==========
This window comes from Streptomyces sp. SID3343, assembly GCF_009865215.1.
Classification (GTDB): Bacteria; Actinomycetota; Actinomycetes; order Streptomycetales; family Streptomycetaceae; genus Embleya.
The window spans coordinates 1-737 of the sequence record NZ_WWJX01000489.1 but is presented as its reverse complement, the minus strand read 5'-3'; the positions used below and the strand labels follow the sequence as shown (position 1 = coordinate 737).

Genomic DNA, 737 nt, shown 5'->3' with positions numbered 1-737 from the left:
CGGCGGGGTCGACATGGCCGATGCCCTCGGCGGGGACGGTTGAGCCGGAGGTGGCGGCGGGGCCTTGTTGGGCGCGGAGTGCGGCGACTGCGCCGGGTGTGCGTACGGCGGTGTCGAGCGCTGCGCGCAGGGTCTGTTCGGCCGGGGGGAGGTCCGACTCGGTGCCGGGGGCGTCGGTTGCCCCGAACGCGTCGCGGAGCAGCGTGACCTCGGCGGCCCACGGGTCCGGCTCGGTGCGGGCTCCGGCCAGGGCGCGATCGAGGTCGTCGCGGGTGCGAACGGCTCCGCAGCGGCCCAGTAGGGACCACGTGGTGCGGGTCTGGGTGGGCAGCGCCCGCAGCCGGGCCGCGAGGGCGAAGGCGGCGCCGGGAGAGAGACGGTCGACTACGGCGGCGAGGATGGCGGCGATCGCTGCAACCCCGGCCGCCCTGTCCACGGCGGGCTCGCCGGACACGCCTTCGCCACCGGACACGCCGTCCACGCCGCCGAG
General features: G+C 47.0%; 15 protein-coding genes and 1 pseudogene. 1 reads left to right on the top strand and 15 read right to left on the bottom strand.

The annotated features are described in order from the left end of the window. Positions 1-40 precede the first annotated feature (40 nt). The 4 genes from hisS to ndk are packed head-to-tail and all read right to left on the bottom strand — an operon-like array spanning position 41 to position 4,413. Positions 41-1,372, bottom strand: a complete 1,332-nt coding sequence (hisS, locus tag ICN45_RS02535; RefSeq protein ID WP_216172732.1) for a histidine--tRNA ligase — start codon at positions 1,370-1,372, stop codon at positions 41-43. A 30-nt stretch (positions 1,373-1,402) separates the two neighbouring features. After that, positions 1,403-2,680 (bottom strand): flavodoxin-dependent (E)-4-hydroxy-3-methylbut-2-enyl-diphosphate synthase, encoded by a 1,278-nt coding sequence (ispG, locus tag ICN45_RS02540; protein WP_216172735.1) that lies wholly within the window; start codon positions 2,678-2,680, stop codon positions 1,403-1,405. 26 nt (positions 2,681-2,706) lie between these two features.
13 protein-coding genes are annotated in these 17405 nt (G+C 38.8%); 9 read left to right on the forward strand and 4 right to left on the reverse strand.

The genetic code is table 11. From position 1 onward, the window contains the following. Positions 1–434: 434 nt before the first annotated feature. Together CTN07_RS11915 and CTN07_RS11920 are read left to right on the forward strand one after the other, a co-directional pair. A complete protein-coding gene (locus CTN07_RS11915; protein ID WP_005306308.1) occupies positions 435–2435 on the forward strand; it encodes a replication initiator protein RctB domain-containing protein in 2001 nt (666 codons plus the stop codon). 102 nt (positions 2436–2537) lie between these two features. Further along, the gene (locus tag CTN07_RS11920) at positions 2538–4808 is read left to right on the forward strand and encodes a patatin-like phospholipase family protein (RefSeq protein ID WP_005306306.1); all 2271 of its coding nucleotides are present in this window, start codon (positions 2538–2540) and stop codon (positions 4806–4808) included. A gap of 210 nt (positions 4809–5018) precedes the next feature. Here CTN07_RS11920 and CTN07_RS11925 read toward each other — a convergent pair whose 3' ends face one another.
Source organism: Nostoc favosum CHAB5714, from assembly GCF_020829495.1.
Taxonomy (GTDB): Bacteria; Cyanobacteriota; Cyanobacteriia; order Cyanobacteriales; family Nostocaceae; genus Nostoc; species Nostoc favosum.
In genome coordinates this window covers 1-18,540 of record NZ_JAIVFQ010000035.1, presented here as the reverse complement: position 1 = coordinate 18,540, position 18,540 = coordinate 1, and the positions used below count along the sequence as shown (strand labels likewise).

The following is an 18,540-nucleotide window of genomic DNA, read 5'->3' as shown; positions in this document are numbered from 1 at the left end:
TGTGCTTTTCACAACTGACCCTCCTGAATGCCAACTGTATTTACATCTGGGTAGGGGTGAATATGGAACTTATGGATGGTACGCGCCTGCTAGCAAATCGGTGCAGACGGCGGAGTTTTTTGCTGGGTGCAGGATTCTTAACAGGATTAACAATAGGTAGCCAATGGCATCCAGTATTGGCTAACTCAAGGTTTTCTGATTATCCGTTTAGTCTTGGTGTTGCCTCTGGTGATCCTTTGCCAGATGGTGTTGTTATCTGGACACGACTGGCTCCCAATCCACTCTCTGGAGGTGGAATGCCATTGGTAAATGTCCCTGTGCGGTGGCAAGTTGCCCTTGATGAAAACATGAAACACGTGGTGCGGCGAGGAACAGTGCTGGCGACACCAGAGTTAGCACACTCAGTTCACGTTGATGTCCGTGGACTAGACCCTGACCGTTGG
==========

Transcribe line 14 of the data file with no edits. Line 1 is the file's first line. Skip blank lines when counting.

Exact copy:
TGTGCTTTTCACAACTGACCCTCCTGAATGCCAACTGTATTTACATCTGGGTAGGGGTGAATATGGAACTTATGGATGGTACGCGCCTGCTAGCAAATCGGTGCAGACGGCGGAGTTTTTTGCTGGGTGCAGGATTCTTAACAGGATTAACAATAGGTAGCCAATGGCATCCAGTATTGGCTAACTCAAGGTTTTCTGATTATCCGTTTAGTCTTGGTGTTGCCTCTGGTGATCCTTTGCCAGATGGTGTTGTTATCTGGACACGACTGGCTCCCAATCCACTCTCTGGAGGTGGAATGCCATTGGTAAATGTCCCTGTGCGGTGGCAAGTTGCCCTTGATGAAAACATGAAACACGTGGTGCGGCGAGGAACAGTGCTGGCGACACCAGAGTTAGCACACTCAGTTCACGTTGATGTCCGTGGACTAGACCCTGACCGTTGG